Along the Air Line... 2017- Spring, Part 8
The Air Line Trail in Eastern Connecticut - Stan Malcolm Photos

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Stan Malcolm Photo



May 17th. Sun hitting fresh young pastel leaves.



A Cedar Waxwing (Bombycilla cedrorum).



A Baltimore Oriole (Icterus galbula) nest over the trail.



Note the blue and clear plastic threads that started life in a plastic tarp.  I've seen these in Oriole nests before.



Back out in the afternoon to walk from Route 207 east to the power lines.  Eastern Chipmunk (Tamias striatus) has found something to eat.









A young Eastern Gray Squirrel (Sciurus carolinensis).



A few more Lady's-Slipper Orchid (Cypripedium acaule) pictures.






Orchid pollen is packed into a pair of round pollinia.  The plant's structure leads pollinators under these balls where they get attached to the insect's back, later to be deposited on another orchid flower.









Wild Geranium (Geranium maculatum) with an Iris Weevil (Mononychus vulpeculus).



Normally, I wouldn't attempt a species ID on a weevil, but this one is distinctive and the only species it its genus.



I saw three male Spicebush Swallowtails (Papilio troilus) "puddling" - gathering minerals from damp soil that will be passed to females during mating and be incorporated into the eggs.  (There were three male Tiger Swallowtails (Papilio glaucus) doing the same thing.)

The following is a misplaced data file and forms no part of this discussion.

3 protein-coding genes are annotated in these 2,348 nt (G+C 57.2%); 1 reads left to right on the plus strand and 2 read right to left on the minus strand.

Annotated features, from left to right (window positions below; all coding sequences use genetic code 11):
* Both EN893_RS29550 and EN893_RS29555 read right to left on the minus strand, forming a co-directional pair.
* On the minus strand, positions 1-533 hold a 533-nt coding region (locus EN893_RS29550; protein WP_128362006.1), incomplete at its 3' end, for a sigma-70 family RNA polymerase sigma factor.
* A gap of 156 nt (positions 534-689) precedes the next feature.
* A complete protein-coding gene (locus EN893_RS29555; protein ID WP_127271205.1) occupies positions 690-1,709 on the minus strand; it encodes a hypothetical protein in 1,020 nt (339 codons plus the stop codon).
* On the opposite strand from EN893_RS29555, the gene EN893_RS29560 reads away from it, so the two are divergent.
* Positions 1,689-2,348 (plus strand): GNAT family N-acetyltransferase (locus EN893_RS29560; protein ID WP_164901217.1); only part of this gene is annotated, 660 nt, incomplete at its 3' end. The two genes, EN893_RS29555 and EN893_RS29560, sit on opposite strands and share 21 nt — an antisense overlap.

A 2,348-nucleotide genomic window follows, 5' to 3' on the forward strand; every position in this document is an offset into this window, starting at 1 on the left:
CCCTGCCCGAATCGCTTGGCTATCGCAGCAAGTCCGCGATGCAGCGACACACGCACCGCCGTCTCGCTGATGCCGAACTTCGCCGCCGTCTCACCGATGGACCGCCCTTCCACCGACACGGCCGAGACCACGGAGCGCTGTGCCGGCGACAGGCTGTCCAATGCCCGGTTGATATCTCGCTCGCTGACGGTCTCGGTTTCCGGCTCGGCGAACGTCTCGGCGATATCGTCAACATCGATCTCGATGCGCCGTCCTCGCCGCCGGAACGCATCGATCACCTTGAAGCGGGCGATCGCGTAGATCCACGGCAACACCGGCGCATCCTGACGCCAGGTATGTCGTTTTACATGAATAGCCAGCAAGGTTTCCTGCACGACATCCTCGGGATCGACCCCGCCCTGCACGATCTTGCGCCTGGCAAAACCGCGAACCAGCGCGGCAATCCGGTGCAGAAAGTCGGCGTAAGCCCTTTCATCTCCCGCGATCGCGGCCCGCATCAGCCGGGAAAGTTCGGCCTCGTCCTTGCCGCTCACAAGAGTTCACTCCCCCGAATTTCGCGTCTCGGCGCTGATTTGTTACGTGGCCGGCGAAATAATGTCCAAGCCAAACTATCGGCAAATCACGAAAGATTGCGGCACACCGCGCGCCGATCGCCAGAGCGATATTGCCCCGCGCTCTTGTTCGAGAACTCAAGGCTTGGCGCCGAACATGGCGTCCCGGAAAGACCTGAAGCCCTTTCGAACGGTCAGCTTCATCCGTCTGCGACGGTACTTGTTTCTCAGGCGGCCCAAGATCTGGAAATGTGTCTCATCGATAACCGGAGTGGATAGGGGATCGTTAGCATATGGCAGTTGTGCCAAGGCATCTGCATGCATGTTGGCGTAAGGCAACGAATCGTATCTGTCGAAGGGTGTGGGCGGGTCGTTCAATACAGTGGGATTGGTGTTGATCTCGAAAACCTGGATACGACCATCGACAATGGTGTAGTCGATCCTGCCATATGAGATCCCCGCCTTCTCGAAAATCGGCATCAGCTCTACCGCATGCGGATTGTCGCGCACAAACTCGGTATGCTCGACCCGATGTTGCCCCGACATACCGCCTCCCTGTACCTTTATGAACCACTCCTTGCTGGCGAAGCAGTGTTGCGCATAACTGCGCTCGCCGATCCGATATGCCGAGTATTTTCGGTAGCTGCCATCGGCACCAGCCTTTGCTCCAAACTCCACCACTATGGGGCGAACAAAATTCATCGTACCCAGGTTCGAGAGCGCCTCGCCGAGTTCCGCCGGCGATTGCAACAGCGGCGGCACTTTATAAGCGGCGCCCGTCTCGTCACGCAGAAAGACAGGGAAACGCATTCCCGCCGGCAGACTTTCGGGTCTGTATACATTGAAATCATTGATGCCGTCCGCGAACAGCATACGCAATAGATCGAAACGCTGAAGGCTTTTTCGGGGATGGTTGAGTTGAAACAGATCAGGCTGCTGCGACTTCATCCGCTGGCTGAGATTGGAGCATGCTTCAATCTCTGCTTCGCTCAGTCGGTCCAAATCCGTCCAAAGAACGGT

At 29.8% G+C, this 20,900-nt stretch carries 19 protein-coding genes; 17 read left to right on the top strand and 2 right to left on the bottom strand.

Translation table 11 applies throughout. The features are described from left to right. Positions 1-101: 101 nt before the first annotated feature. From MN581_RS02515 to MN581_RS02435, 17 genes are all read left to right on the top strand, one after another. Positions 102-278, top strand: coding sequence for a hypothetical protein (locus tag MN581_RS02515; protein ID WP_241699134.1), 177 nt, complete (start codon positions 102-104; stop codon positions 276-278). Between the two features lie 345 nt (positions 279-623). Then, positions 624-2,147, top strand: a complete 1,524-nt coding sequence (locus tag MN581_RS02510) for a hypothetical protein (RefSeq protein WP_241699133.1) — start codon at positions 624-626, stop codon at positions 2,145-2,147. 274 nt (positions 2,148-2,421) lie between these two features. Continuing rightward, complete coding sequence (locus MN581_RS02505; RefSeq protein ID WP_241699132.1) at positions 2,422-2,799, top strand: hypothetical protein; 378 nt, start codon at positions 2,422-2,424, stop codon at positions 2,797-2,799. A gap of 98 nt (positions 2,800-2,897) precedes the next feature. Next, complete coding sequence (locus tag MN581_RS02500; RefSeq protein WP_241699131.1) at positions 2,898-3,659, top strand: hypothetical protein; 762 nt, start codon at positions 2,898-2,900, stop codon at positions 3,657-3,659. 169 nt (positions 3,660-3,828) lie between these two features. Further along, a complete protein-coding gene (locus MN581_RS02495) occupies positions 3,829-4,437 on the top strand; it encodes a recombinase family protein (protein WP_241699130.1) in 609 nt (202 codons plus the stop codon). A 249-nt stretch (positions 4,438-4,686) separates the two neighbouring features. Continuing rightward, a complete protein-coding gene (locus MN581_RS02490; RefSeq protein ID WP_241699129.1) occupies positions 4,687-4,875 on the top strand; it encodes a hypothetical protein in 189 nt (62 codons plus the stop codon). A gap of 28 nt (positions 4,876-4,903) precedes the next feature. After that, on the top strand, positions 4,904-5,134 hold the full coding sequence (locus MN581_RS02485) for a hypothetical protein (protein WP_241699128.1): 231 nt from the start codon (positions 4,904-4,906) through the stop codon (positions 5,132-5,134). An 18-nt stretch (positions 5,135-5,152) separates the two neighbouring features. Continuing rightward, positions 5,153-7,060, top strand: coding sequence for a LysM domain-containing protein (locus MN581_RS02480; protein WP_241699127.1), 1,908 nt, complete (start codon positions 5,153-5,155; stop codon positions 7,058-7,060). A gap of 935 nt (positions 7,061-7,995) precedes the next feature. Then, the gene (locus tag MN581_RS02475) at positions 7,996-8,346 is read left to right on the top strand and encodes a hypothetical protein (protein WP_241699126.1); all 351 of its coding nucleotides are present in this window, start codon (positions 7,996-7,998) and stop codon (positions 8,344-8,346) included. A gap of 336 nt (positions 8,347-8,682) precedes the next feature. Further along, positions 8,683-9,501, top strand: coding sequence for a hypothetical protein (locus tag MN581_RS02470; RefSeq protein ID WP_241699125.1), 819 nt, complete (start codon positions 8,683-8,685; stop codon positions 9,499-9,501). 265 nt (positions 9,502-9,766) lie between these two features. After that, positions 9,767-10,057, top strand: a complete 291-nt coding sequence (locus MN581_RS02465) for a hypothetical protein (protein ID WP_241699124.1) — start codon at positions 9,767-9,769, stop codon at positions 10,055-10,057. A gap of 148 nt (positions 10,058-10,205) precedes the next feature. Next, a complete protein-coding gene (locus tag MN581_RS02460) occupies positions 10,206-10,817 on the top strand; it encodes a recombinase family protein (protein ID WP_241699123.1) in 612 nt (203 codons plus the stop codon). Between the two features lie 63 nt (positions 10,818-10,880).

Note the proboscis unfurled and probing the soil.






A moth called The Scribbler (Cladara atroliturata).



May 18th.  Lady's-Slipper Orchids (Cypripedium acaule) just east of Raymond Brook Marsh.



May 19th.  Great Blue Heron (Ardea herodius).






A female Tree Swallow (Tachycineta bicolor).



May 20th.  A freshly eclosed Dragonfly, probably Family Libelluliae and probably a female.



Robin Plantain, a Fleabane (Erigeron pulchellus).



A young Eastern Chipmunk (Tamias striatus) who seems unsure how to turn around and drop down from this tree trunk.






Another young Eastern Chipmunk.  Seems to be a good year for them.



Gypsy Moth (Lymantria dispar) caterpillars have molted to second instars, roughly 1 cm long. At these early stages, their damage is easily spotted as "shot holes". Later, they'll begin to take entire leaves... if they're not killed by fungus, disease, parasitoids, or predators. Our wet spring is a hopeful sign for mortality due to fungal infections. These caterpillars are on oak, a favorite of Gypsy Moths, though they will feed on almost anything and I'm already seeing them on maple.












A brief stop at Cranberry Bog in East Hampton.



The female Canada Goose (Branta canadensis) asleep on the nest.



As usual, the male on shore to the right of his mate.



Dame's Rocket (Hesperis matronalis).












Yellow Pond-Lily or Bullhead-lily (Nuphar variegatum).



A Flower Fly (Family Syrphidae) anxious to get at the abundant pollen inside the flower.



May 22nd.  A teeny Painted Turtle (Chrysemys picta).



When did this turtle hatch?  This site explains: "The female painted turtle covers the eggs with dirt and returns to the water, her job done. The eggs hatch in 72 days, usually in late August through early September. Late hatchers may stay in the nest until spring."  I'm guessing that this turtle hatched in late summer and survived in the marsh mud over the winter.